Touted in nearly every business blog or book, the ability to innovate is the Holy Grail of capitalist enterprise. The advent of the MBA program was in itself an innovation, a response to the massive business model overhauls during the industrial revolution. Later, the end of World War II brought continued innovation, aggressive growth in the automobile, aviation and electronic industries and, in 1943, the creation of the Executive MBA at the University of Chicago. Since then, like business, management educations have continued to evolve. What hasn’t changed so much is the evaluative process employed by admissions committees, the gatekeepers at top programs.
In 1943, when the first Executive MBA Program yielded a class of 52 students, business school admissions processes largely mirrored those practiced in the Ivy League. Applicants completed a personal facts section and clearly outlined their extracurricular and professional activities. Recommendation letters, written by persons who knew the applicant well and could speak to their character, were sent to the institution. The applicant completed personal essays so the admissions committee could gauge the applicant’s aptitude for leadership. And, finally, the interview would look at the more subtle indicators of future success. Academic achievement was just one of the 4 pieces. Was the admissions committee downplaying the value of intellectual accomplishment?
The answer is yes, because it was decided that pure intellectual prowess does not, alone, predict future success. Factors, unrelated to intellect, like motivation and social skills were also considered crucial. Today, not much has changed. The admissions process is nearly identical to the one used by the first student’s at Chicago’s EMBA. This is because MBA programs have never been looking for just good students. They are looking for leaders who will continue their positive trajectory of success after the program is complete. Like the officials of the Ivy League, the MBA admissions process is not simply a matter of academic brilliance. Admissions committees want a student body with a diverse variety of talents, qualities, attitudes and backgrounds.
The question, then, is not whether the goals of the admissions process are out of line. The question is whether or not the admissions tactics employed by MBA programs are effective in evaluating top management potential. Let’s examine each piece of the puzzle.
(1.) Assessing Academic Potential: The GMAT and Transcripts
The Graduate Management Admissions Council created the Graduate Management Admissions Test (GMAT) in 1953 to gauge a prospective students’ ability to compete in the academic rigor of graduate business programs. The exam, which was recently updated with an additional section, tests verbal skills and analytical writing ability, quantitative skills as well as an aptitude for integrated reasoning. Most full-time MBA programs value the test’s findings because it makes their evaluative jobs easier by leveling the playing field. This has proven to be especially important when applicants are coming from a wide array of industries and educational backgrounds. But, is the GMAT an effective predictor of academic success?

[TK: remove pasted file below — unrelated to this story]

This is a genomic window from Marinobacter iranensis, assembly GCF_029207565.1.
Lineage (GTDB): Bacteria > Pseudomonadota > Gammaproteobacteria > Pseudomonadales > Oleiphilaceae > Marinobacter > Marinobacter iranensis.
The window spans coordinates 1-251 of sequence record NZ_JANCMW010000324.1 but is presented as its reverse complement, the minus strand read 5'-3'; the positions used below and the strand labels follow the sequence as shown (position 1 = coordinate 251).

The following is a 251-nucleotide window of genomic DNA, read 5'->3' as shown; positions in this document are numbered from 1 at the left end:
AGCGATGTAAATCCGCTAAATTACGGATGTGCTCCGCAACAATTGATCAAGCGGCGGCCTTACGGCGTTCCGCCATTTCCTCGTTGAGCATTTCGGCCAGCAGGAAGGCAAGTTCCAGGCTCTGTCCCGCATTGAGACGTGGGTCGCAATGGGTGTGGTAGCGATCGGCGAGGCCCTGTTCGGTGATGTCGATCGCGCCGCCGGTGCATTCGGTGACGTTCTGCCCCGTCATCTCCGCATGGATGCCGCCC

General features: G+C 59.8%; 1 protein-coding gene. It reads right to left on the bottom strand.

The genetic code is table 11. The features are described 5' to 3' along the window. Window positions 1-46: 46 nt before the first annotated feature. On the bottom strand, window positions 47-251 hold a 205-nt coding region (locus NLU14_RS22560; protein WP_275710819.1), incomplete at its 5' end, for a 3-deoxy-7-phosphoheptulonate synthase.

Many proponents of the exam agree that analytics, reasoning skills and aptitude are vital in EMBA programs. With no standardized measure, some schools say, programs may accept students who are not qualified academically, especially in the heavy quantitative courses. Schools who require the GMAT for EMBA admission say that while work history, prior degrees and leadership experience are important, they are not a good gauge of an applicant’s analytical skills.
Critics of the GMAT’s usage in EMBA admissions say it is not a valid test of an applicant’s strengths. Instead, they say, schools should base decisions for enrollment on academic records and work history, aspects of the application the GMAT doesn’t measure. These programs are clearly more concerned with an applicant’s professional career and the value their experiences will add to the classroom dynamic.
Business schools will continue to engage in the debate regarding the priority given to the GMAT in admissions, but one thing is for sure. The GMAT is not a test of future management success. It is merely a predictor of success in an applicant’s first year of business school.
Like the GMAT, the transcript is another predictor of future academic achievement. For applicants and admissions officers alike, the content and requirement of a transcript on a graduate business application is set in stone. Applicants can’t change its material and admissions deans won’t ever be able to standardize the rigor of classes or grades given at other institutions. It is what it is, a staple of most applications to academic programs in higher education.
Rather than doing different, when we innovate, we do the same better. The ultimate goals of MBA admissions committees will remain the same, but as future students and alumni of MBA programs, if we can encourage constant innovation in the selection processes of our classmates, our academic experiences will be richer and the programs, from which we graduate, stronger.